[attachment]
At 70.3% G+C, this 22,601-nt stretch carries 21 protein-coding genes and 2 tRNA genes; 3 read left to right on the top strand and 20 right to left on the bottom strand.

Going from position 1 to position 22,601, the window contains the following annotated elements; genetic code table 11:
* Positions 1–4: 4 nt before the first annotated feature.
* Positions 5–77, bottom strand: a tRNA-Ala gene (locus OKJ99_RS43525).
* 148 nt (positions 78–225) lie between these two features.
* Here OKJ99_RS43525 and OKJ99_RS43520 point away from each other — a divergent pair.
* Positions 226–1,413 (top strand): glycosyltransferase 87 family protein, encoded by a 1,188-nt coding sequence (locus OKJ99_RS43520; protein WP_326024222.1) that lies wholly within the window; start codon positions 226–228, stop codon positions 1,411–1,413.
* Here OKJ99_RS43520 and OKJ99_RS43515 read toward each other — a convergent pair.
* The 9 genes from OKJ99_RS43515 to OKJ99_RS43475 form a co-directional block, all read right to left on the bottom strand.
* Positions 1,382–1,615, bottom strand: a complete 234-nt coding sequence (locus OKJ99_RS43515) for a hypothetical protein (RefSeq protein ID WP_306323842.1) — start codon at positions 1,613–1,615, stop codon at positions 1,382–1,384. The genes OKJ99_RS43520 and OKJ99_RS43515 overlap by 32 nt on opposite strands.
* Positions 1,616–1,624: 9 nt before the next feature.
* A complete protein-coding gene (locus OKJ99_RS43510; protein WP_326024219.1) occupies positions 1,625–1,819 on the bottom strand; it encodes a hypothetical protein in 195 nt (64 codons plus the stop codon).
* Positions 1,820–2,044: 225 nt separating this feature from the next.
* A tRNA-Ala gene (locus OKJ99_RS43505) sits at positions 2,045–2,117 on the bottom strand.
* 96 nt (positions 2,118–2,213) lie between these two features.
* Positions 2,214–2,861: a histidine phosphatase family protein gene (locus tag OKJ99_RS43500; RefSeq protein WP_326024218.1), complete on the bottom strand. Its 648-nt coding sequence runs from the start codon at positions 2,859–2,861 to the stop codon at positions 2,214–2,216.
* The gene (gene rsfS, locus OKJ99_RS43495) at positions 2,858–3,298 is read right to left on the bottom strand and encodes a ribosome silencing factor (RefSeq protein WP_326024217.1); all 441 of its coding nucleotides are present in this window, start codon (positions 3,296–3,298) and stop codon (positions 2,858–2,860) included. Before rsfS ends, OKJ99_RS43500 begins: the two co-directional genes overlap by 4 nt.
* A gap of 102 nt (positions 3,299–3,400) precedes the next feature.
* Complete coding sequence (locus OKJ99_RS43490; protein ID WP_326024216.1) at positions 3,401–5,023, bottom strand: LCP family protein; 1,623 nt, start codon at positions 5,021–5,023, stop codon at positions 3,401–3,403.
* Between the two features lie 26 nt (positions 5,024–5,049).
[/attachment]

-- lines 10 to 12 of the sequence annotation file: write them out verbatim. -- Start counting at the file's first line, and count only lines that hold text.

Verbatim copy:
* Positions 1,382–1,615, bottom strand: a complete 234-nt coding sequence (locus OKJ99_RS43515) for a hypothetical protein (RefSeq protein ID WP_306323842.1) — start codon at positions 1,613–1,615, stop codon at positions 1,382–1,384. The genes OKJ99_RS43520 and OKJ99_RS43515 overlap by 32 nt on opposite strands.
* Positions 1,616–1,624: 9 nt before the next feature.
* A complete protein-coding gene (locus OKJ99_RS43510; protein WP_326024219.1) occupies positions 1,625–1,819 on the bottom strand; it encodes a hypothetical protein in 195 nt (64 codons plus the stop codon).